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It sounds innocuous, but vets and animal trainers will tell you that uncontrollable flatulence in your dog or cat is serious business. When it comes to gastrointestinal ailments, the flashier vomiting and diarrhea always overshadow the problem of excessive gas production. While that is understandable, you should never make the mistake of underestimating the problem of flatulence. Pets suffering from the condition are a nuisance to the people around them. More importantly, excess gas production is a sign that their bodies aren't digesting food properly.Why does your cat or dog have gas?
Why exactly is there excess gas in one of the most effective composters in nature? Here are a few common possibilities:
Excessive gas production in the digestive tract
- Quick ingestion of food causes pets to ingest substantial quantities of air with it.
- Chewing rawhide or certain toys leads to inappropriate and chronic air ingestion.
The gut bacteria are the accomplices of the stomach acids. They act on the food and release gaseous by products, which are responsible for flatulence. Factors that can exacerbate this include:
- Dietary intolerance
- Bacterial overgrowth resulting from an dietary indiscretion (eating garbage, for instance)
- Food allergies
- Acute bowel diseases (ranging from cancer to parasitism)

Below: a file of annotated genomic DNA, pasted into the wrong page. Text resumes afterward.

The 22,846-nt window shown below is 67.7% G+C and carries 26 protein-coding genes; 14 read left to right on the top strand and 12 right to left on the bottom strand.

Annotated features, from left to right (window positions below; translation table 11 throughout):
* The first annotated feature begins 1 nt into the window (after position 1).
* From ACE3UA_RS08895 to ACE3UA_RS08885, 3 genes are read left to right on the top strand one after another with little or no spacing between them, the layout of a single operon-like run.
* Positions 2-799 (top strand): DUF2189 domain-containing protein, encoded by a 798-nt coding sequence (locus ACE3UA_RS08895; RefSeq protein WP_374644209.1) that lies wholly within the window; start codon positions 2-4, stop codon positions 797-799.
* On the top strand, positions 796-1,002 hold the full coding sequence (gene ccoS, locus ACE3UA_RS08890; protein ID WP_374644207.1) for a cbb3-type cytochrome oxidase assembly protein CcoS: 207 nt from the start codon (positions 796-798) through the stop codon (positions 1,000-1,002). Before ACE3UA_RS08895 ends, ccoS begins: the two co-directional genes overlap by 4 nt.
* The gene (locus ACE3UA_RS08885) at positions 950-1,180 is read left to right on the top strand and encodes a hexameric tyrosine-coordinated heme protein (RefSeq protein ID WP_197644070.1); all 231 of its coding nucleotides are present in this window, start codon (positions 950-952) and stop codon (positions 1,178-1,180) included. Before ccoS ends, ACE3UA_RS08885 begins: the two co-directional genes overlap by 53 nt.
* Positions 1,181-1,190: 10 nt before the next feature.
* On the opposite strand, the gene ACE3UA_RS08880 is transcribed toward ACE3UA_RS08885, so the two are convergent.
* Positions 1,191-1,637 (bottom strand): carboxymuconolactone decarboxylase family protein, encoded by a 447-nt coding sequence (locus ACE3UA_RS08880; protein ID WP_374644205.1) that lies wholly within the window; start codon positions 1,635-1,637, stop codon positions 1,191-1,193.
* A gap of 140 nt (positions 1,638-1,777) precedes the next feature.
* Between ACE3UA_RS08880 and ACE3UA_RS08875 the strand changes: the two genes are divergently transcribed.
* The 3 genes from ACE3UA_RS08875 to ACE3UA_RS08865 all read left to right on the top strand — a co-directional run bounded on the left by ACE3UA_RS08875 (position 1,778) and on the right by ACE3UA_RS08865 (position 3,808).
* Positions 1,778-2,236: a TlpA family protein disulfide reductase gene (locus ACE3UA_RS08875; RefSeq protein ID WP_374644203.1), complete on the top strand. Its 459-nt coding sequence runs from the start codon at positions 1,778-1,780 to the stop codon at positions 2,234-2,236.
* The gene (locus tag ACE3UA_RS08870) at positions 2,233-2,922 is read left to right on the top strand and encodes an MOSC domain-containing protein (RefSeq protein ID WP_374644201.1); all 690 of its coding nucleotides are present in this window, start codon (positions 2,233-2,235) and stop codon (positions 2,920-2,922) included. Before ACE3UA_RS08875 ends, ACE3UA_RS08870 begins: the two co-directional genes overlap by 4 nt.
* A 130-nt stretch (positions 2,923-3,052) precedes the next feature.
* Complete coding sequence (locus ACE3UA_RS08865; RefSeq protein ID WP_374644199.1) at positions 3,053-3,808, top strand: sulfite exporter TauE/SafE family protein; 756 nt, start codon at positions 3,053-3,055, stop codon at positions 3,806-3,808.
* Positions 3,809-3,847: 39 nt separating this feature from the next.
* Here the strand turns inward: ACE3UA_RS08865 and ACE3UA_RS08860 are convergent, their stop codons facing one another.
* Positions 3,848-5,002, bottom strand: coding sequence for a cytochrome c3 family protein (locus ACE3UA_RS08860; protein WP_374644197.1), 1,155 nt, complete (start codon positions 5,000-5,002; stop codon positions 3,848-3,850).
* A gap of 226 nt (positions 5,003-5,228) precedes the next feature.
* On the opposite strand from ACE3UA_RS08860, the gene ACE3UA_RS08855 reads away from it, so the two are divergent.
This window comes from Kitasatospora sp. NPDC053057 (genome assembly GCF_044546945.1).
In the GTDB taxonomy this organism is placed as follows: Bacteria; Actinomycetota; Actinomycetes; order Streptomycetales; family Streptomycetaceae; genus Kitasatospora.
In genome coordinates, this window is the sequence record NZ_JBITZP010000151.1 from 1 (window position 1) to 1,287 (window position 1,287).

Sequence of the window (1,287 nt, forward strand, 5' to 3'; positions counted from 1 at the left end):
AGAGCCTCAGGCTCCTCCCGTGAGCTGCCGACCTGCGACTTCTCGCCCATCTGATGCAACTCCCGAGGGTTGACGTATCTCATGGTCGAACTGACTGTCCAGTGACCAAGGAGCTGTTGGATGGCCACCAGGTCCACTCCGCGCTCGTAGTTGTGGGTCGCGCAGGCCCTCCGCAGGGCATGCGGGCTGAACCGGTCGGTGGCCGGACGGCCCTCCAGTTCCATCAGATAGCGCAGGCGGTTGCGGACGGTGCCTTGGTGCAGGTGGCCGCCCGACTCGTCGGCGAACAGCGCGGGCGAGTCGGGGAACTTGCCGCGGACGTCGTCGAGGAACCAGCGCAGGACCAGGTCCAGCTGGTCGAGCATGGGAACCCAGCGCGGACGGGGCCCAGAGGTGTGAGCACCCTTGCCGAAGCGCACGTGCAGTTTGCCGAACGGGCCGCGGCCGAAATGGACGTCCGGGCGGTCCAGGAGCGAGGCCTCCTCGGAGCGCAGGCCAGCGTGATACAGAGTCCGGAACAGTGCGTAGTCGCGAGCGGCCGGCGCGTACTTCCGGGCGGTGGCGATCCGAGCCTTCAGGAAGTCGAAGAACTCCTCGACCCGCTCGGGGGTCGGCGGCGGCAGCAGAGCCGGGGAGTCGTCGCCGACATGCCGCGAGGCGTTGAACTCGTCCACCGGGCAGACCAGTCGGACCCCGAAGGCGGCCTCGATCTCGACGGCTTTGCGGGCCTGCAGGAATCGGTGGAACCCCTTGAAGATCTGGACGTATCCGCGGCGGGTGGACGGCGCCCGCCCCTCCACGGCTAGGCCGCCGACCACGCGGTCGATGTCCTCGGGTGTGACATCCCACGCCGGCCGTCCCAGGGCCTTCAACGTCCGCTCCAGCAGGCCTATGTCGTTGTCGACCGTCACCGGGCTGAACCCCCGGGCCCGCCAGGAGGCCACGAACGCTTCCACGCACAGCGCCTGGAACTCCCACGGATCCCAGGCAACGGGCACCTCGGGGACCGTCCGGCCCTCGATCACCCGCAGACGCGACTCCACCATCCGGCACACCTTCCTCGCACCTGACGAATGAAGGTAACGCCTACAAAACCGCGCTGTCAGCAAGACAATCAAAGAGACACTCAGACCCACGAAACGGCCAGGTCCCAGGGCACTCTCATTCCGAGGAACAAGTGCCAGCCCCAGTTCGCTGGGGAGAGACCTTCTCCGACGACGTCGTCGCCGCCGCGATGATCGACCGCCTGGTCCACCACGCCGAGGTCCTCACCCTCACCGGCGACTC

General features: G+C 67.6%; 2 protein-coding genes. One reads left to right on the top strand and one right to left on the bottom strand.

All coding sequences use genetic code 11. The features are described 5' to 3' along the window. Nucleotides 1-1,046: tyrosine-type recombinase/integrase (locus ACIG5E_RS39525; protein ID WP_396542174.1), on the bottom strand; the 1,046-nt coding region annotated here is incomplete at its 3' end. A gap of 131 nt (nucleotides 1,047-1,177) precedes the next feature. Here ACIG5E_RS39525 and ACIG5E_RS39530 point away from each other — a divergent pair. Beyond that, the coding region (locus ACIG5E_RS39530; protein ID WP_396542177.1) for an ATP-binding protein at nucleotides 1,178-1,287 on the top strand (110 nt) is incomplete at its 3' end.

- Pancreatic disorders
To determine the exact cause, you need to take your dog to your vet. He/she will perform bloodwork, stool check, ultrasound and X-rays to pinpoint the cause. In certain rare cases, endoscopy, CT scans and exploratory surgery is needed to diagnose the underlying condition. It might seem a bit too much to use invasive methods to diagnose excess gas production, but it is important to remember that in a lot of the cases they are just a relatively harmless manifestation of a much serious systemic disorder. As a rule of thumb, if the gas problem is acute and keeps worsening, you need to deal with it aggressively. However, if it is just a case of run-of-the-mill flatulence, you can try the following methods to bring it under control.Approved tips to allay gas problems in pets
- Change the diet – There could be an ingredient in your dog's pet food that is causing their digestive tract to produce excess gas. Just like humans, pets can also be intolerant to carbohydrates and proteins. You can try eliminating one ingredient every week to figure out where the problem lies. Alternatively, if you are pressed for time, you can switch over to a low-residue diet. But consult your vet before you decide to go that route. If your pet is allergic to common foods, there are special diets that are formulated using novel carbohydrates and proteins. You can gradually switch over to a diet that has none of the current carbohydrates and proteins.
- Smaller and more regular meals – In a lot of the cases, your gluttonous pets end up gulping in a large amount of air along with every mouthful. You can slow down the eating process by switching to smaller and more frequent feedings. Alternatively, you can go for specially designed food bowls meant to slow down the eating speed.